When we were children, we used to revel in being free, in feeling wonders for the commonplace, in doing whatever our little hearts wanted. We used to run after butterflies, smell the flowers, or avoid stepping on various worms in the garden near our house. We used to place ladybugs on our hands and yell with excitement when they flew away. We used to enjoy and wonder about the enjoyable wonders of nature. Friendship meant friendship. Sleep was on time. And we were content so long as we were not too hungry, cold or ill. We used to tell the truth, and never rest easy unless our most simple-seeming complicated questions were answered (mommy, where do all human beings come from?)
We were close to nature because being children, we had not been twisted by culture yet.
But soon, culture robbed us from our childlike philosophical curiosities. We were made to feel the fears of getting a bad grade in school, which in turn gave rise to greedy ambitions. The standardization and testing processes removed our attention from seeking knowledge for knowledge’s sake, to a corrupted version of seeking knowledge in order to pass the next required test, all in order to financially make it in this fleeting, ephemeral world.
Preoccupied with finance and culture, we no longer paid attention to the praying trees, the flowing waters, the ever-changing sky, the shining moon, the sounds of birds and such other wonders, or the origins of these wonders. We simply shut out the meaning of life from our thought process and instead installed an ersatz version that vaguely resembles thinking, if even that.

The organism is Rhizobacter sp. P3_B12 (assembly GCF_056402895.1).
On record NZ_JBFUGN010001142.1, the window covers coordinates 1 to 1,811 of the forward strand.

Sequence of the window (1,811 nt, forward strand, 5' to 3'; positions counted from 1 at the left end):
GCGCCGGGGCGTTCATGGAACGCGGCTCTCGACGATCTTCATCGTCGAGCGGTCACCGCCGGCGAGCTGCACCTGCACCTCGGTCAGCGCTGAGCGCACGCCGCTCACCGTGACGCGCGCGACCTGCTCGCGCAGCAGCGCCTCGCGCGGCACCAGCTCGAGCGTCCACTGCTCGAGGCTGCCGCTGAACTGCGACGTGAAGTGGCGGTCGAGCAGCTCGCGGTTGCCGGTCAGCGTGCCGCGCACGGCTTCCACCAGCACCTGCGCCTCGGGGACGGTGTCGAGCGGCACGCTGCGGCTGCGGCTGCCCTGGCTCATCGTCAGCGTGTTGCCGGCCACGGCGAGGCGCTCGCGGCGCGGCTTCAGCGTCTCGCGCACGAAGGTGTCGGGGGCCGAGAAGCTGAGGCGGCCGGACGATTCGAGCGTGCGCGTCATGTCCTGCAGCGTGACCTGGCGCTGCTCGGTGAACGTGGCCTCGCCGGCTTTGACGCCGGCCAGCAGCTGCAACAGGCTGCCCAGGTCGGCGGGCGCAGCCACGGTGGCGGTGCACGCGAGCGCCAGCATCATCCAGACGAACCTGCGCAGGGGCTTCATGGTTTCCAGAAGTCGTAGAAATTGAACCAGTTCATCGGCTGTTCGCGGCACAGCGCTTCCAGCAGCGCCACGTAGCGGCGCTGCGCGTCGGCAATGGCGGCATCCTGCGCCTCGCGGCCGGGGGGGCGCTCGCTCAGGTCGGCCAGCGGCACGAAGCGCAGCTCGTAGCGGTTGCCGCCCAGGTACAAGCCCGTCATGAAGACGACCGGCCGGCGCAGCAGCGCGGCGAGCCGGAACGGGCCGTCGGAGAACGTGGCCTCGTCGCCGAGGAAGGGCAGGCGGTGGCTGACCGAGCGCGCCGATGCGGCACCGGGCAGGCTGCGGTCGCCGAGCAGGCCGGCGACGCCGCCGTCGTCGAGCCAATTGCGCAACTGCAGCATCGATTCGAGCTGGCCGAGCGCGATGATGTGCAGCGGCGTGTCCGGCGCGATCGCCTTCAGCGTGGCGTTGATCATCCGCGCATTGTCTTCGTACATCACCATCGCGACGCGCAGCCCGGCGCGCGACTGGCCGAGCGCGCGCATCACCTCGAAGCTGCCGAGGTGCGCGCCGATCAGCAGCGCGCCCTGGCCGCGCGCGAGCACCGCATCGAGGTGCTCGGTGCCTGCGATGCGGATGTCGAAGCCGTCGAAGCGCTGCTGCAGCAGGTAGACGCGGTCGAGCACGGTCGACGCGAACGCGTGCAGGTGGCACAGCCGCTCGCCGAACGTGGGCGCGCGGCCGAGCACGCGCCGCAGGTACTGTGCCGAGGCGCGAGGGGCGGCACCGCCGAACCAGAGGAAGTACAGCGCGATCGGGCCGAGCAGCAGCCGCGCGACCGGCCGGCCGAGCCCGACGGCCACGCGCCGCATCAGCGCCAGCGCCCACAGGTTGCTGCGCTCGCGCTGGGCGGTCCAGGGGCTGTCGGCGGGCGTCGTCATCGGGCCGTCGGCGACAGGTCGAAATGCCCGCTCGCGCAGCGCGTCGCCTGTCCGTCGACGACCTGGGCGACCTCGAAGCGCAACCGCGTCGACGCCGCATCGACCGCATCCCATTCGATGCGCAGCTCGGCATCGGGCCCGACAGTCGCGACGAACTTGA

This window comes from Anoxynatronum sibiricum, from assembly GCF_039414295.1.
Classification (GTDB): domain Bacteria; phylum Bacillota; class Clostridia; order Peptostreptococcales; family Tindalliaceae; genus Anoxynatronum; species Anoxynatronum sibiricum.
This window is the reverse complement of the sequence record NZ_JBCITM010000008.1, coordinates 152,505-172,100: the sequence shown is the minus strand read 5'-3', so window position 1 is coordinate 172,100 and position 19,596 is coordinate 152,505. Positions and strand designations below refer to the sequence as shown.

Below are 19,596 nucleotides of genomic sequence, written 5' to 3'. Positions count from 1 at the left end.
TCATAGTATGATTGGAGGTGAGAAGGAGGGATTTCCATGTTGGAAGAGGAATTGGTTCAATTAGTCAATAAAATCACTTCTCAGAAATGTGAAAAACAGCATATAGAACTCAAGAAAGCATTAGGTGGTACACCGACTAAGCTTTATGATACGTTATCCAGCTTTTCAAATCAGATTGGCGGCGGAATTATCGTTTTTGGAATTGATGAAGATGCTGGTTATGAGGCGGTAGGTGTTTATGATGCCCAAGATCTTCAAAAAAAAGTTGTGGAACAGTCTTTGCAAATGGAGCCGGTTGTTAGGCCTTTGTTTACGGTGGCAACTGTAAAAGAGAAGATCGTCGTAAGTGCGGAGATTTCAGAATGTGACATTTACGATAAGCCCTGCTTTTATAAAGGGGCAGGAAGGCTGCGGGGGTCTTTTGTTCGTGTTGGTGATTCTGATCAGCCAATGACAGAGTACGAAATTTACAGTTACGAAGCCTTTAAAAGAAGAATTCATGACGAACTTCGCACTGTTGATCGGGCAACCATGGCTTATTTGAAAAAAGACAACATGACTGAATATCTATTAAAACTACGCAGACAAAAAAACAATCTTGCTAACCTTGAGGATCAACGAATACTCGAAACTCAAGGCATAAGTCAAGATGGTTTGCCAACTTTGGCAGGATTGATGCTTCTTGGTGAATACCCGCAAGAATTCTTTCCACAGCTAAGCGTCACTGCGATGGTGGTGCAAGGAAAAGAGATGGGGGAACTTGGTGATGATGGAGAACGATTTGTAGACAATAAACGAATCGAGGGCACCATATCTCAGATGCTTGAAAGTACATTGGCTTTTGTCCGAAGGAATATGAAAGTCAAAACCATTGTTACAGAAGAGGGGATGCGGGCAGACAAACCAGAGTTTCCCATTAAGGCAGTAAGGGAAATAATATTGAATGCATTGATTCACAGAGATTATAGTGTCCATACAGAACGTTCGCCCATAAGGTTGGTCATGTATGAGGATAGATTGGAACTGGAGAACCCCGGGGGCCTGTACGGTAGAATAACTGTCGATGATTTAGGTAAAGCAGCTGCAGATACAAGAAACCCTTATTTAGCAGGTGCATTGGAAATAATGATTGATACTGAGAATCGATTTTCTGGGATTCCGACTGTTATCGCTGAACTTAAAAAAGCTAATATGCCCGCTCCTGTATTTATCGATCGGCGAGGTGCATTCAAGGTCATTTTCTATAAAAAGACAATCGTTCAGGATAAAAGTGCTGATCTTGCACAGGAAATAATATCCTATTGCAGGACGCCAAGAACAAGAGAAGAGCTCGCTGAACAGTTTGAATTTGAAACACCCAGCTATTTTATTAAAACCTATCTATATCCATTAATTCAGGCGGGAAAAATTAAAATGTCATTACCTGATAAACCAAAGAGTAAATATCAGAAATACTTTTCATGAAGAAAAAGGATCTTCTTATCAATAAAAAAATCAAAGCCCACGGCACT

In such state of affairs, now some or ever-increasing majority of people ridicule those who attempt poetry and fiction, imagine philosophers to be complicated people who do not offer any practical value to society, label knowledge-seekers as nerds and geeks, and the love of knowledge and search for answers has been replaced by graduation, scores, and short-cut hunting; Europe doesn’t produce new Leibnitzes and Goethes, China doesn’t produce new Zhuangzis and Hongyingmings, and my native Persia now seems unable to produce even one philosopher/poet like Saadi or Rumi. Instead, going to school is “what you do” when you are no longer a toddler, and going to find a job is “what you do” as the next logical step after school.
As knowledge is being abandoned, a higher value weight is being given to “happiness”. We have experts on happiness and books that teach you how to be happy in 34 simple steps, which offsets your pocket for 19.95$ (just a meal, get it?) so why are you still waiting? And when gimmicks fail, the utmost in happiness is seen as attaining as many goods and worldly accolades, which is glorified in movies, magazines and games. From the philosophical “virtue” we are now led to the cultural “happiness” and call it “progress”.
So we increasingly focus on what we should not, and unfortunately neglect what we must not. We talk more about people and things, but less about ideas, thoughts, and opinions. When we drink water, we no longer reflect how pure, clean, life saving and wonderful it is; instead, our stomachs and kidneys are brutalized by the varieties of soft drinks that pump caffeine and sugar into our already wretched veins, which doesn’t even alarm us. We no longer write essays, and most people never read beyond graduation. And when we do write, it is not for recording noble and intellectual discoveries and thoughts, but for “deconstruction”, mindless and apish parroting of the fallacy of evolution, Freudian fantasies and other pseudo-scientific dogma, Op-Eds, gossip columns, alarmist reviews, advertising jingles and so on.